Marijane Meaker (born May 27, 1927) is an American novelist and short story writer, who has used multiple pseudonyms for different genres. From 1952 to 1969 she wrote twenty mystery and crime novels under the name Vin Packer including the immensely popular Spring Fire, that is credited with launching the genre of lesbian "pulp" fiction, although the majority of Packer's books didn't address homosexuality or gay characters. Using her own observations of lesbians in the 1950s and 1960s, she wrote a series of nonfiction books under the name Ann Aldrich from 1955 to 1972. In 1972 she switched genres and pen names once more to begin writing for young adults, and became quite successful as M.E. Kerr, producing over 20 novels and winning multiple awards. She was described by The New York Times Book Review as "one of the grand masters of young adult fiction." As Mary James, she has written four books for a younger children's audience.
Irrespective of genre or pen name, Meaker's books have in common complex characters that have difficult relationships and complicated problems, who rail against conformity. Meaker said of this approach, "I was a bookworm and a poetry lover. When I think of myself and what I would have liked to have found in books those many years ago, I remember being depressed by all the neatly tied-up, happy-ending stories, the abundance of winners, the themes of winning, solving, finding --- when around me it didn't seem that easy. So I write with a different feeling when I write for young adults. I guess I write for myself at that age."
Marijane Agnes Meaker was born to Ida T. and Ellis R. Meaker (a mayonnaise manufacturer) in Auburn, New York, where she also spent her childhood. She mentions in an autobiography that Carson McCullers' book Member of the Wedding influenced her. In a 2006 interview, Meaker said of McCullers', "I was drawn to all McCullers’s books. She was an underdog-lover as I am. She was also this sensitive, intelligent writer whose words were lovely. I felt she was a champion of everyone who felt out-of-step with the world. I still feel that way." Meaker grew up in a house filled with books and was fascinated by the concept of writing and writers. She was particularly interested in the idea of a pseudonym, that one could invent a new name and a new personality with each name.Marijane Meaker, aka Vin Packer, was involved romantically with author Patricia Highsmith for two years. She wrote about this relationship in the 2003 non-fiction memoir, Highsmith: A Romance of the 1950s, and discussed it and her own pulp-fiction novels in interviews around the time of the book's release. Meaker explained her reasons behind writing about their relationship: "I knew Pat when she was young and not yet so jaded and bigoted. The internet is filled with stories of her meanness, and prejudice, and also of her introversion, of her being a loner. I met that Pat many years after we broke up."( Collapse )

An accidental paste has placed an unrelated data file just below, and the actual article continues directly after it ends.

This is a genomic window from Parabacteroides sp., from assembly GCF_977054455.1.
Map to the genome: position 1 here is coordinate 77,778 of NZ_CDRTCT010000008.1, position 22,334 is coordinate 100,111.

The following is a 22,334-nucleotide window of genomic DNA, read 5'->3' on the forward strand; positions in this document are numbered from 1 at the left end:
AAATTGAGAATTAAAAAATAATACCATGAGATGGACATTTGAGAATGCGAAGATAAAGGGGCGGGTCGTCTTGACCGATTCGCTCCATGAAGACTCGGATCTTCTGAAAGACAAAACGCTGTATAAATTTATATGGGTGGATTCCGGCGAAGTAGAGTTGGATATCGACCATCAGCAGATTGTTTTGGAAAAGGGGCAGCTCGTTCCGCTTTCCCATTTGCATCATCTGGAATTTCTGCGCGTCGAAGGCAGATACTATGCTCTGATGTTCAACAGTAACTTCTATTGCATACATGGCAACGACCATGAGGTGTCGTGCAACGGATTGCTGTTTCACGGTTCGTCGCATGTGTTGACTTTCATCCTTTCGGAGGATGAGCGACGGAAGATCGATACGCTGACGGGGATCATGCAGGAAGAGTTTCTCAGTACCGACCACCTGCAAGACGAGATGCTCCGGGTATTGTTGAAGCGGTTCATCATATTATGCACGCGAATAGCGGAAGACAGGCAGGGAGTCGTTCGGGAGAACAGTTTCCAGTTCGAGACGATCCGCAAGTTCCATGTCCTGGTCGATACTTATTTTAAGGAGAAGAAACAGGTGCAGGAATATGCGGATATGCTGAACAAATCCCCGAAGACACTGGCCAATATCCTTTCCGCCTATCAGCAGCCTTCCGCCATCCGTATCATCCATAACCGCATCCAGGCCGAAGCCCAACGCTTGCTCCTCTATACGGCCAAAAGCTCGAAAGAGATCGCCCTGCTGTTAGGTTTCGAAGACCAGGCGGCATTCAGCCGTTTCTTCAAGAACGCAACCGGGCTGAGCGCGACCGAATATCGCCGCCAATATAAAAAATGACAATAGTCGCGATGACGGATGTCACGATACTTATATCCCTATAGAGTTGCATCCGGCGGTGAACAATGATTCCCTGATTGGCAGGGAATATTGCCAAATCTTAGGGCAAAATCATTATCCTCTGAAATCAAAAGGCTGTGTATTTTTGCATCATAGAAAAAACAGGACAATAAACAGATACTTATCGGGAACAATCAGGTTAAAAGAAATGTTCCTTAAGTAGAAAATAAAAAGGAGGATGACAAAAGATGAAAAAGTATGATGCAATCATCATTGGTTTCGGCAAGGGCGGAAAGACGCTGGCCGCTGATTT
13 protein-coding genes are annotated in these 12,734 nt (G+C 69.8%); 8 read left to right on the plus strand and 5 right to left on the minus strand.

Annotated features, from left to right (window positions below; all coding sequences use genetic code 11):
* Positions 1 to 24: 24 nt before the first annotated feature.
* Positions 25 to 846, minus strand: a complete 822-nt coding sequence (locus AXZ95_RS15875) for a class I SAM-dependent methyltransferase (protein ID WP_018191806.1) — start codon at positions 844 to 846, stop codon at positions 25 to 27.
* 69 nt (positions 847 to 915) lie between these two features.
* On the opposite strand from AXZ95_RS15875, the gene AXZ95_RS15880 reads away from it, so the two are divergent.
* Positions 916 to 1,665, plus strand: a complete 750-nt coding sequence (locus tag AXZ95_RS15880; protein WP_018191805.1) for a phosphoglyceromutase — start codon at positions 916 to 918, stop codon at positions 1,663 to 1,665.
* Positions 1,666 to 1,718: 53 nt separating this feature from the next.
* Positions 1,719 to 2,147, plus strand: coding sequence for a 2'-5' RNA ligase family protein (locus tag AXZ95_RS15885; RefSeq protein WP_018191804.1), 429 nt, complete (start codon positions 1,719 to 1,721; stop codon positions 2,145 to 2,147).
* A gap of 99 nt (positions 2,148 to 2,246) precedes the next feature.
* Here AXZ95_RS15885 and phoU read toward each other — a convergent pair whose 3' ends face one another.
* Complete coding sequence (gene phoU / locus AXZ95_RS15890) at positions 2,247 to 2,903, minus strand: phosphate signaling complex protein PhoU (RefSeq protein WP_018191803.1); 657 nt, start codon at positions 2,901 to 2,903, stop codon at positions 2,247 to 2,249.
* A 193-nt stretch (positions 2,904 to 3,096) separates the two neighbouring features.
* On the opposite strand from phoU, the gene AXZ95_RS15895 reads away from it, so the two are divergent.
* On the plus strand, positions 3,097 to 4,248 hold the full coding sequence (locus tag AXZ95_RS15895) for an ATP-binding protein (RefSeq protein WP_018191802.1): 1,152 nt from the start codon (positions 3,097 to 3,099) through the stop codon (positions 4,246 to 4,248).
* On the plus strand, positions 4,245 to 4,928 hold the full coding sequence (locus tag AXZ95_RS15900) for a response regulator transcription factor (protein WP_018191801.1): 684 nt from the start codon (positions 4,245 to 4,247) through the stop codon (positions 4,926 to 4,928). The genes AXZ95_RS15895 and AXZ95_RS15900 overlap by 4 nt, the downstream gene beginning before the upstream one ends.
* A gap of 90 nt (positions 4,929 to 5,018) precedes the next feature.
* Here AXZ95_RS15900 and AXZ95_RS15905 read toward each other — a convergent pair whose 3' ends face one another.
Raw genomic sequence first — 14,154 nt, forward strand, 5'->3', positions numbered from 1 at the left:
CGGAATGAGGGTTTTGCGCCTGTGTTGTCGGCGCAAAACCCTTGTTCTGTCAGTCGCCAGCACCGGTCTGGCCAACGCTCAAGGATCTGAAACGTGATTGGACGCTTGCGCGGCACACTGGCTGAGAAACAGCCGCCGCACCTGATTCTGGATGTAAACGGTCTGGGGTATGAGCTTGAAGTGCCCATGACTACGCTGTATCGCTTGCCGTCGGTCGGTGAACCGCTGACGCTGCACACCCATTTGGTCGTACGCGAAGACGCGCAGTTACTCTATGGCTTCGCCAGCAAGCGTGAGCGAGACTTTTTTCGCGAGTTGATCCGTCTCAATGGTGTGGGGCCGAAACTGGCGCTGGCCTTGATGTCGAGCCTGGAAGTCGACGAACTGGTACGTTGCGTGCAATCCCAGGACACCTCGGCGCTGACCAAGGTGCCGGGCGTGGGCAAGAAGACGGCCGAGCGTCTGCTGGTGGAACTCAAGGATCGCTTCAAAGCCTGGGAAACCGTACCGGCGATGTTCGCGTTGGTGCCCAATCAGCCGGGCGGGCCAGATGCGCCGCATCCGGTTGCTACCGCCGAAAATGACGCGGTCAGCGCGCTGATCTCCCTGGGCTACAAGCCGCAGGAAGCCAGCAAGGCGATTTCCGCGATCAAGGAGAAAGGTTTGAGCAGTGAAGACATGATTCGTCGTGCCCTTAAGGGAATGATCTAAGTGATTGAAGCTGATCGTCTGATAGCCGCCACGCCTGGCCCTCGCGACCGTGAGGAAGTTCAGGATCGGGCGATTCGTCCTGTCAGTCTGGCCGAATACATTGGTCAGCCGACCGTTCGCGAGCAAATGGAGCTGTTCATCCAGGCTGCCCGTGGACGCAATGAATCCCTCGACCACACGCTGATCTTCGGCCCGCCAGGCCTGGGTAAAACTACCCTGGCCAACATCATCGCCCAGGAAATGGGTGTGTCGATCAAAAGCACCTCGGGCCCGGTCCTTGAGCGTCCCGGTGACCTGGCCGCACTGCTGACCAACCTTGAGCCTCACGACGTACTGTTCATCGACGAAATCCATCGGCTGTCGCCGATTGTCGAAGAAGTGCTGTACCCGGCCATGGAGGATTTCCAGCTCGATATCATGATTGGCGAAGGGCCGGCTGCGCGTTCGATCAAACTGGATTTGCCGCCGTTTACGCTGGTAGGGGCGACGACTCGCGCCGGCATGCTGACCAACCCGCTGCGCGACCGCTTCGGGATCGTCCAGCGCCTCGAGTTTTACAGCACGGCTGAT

The fabric of my nighttime twin is made of desire, of music, from the ash of the books that mattered most. That fabric is stressed and frayed when I am in-between books, when a suitable suitor isn’t lined up for immediate consumption after finishing a satisfying book, I’ll rip through back issues of the New Yorker and pull out all of the amazing but just-not-right-now books I’ve hoarded for years. I’ll visit the Strand and hunt online and never ask for recommendations as this is my problem, not yours. It’s as personally crushing as an engagement deferred. Often I’ll fortify myself with four or five pending titles so that when I finish a book there are ample choices, always a healthy mixture of fiction and nonfiction, representing different cultures and time periods (I favor all things Japanese, the later Roman Empire, and Twentieth Century author biographies and in keeping with my tradition of reading one author biography a year and breaking my own rules, I’ve read five so far this year and can strongly recommend Marijane Meaker’s memoir of her relationship with Patricia Highsmith). --Tom Cardamone( Collapse )